How To Get Rid of Saying “Good Job” Once and For All

There is one thing I came into the recognition field to do. That task was to ban saying “good job” as an act of feedback or recognition expression.

Yet they have brainwashed many of us since childhood from home and school, and then into the workplace, to both hear and use those two words. 

I am going to explain to you exactly why you must eradicate ever saying the words “good job.” Then I will give a simple way to replace those words. You will feel more confident about being able to give meaningful recognition. And you’ll be perceived as a more genuine recognizer.   

Why You Must Stop Saying “Good Job!”

Kids hear these words on the sports field. It amazed me how speech-language pathologists (my original career) and other clinicians working with children also said them. Then I found out there was no age barrier to using or hearing “good job.”

First off, you must ask yourself what exactly does the expression “good job” mean? 

The word “good” denotes something being satisfactory in quality, quantity, or degree. Thus, whatever task you are being acknowledged for is satisfactory. Not the most memorable feedback.

Further, when you look at the connotative meaning of the word “good,” it is very much a neutral word. If you were looking for something more positive, you might use a word like “amazing.” And on the negative side of the coin, you might say the word “awful.”

As for the word “job,” it is a mundane, ordinary word that says nothing about what a person actually did. They are none the wiser for having heard the attempted praise. It means nothing. Yet, we feel obligated to say those magic words, thank you, in response to hearing good job. Which means we reinforce millions of people around the world to repeatedly say, “good job.”

The words are non-specific and mean nothing, and they are neither meaningful, motivational, or memorable. They go in one ear and out the other. 

Here’s How To Replace “Good Job” With Better Words

Learning how to give more memorable recognition expressions is not about becoming a walking dictionary or thesaurus. Instead, you just have to be a great observer and listener of the wonderful actions and achievements people around you do in their work. 

Now all you need to do is mirror back what you saw to the individual in a meaningful way. I like to ask people to identify what they felt that caused them to be amazed or in awe of a person’s positive behaviors or performance. Try to capture in specific detail what you saw and how you felt. You are combining performance with feelings to give deeper moments of recognition.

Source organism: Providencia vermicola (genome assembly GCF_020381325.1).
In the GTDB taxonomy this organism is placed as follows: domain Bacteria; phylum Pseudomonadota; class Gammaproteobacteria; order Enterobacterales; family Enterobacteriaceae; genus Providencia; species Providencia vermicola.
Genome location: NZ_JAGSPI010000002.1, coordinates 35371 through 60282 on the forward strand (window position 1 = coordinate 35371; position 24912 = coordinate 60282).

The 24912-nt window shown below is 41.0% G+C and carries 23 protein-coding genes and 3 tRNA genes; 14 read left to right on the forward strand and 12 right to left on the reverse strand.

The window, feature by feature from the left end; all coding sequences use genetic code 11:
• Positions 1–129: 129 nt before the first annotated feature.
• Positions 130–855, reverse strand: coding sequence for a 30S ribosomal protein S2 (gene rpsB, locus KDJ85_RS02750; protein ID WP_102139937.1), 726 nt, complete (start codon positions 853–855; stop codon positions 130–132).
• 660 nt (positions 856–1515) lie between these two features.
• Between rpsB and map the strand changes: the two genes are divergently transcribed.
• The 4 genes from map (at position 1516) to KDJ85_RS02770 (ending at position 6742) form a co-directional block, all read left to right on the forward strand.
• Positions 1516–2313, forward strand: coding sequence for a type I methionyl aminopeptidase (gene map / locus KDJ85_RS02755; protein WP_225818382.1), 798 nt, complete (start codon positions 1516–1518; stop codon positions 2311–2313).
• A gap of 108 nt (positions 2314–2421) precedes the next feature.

1. Develop a positive vocabulary. Learn a core set of positive words you can use in your written and spoken expressions of recognition. Apparently, the working vocabulary of most people contains only 30 percent positive words. Here are just a few beginning with the letter, “A” — absolutely, accepted, acclaimed, accomplish, accomplishment. Explore the potential choice of words that you rarely, if ever, use and put them in your recognition. 

2. Use the Two-Part Specificity Rule. I developed this rule as a strategy to overcome the dreaded “good job.” First part of the Two-Part Specificity Rule is to specifically describe the Action that you are recognizing a person for. This overcomes the “job” barrier and narrows down for the person what they did that stood out for you. The second part of the rule is to identify the Impact made. In your observations, see if you can determine how the person’s behaviors or performance impacted a colleague, a customer, a goal, or benefited the organization. Then tell them the difference their actions made in others.


Getting rid of the words “good job” as your automatic default for giving recognition might not be as easy as you think it will be. 

However, by replacing those two words with (1) more specific wording describing what they did and (2) using more positive vocabulary, you should be well on your way to becoming an outstanding recognizer of the great things people at work are doing. 

Recognition Reflection: How will you deal with trite and mundane attempts at recognition and eradicate meaningless words like, “good job,” “well done,” and “great”?

Roy is no longer writing new content for this site (he has retired!), but you can subscribe to Engage2Excel’s blog as Engage2Excel will be taking Roy’s place writing about similar topics on employee recognition and retention, leadership and strategy.

Please note: I reserve the right to delete comments that are offensive or off-topic.

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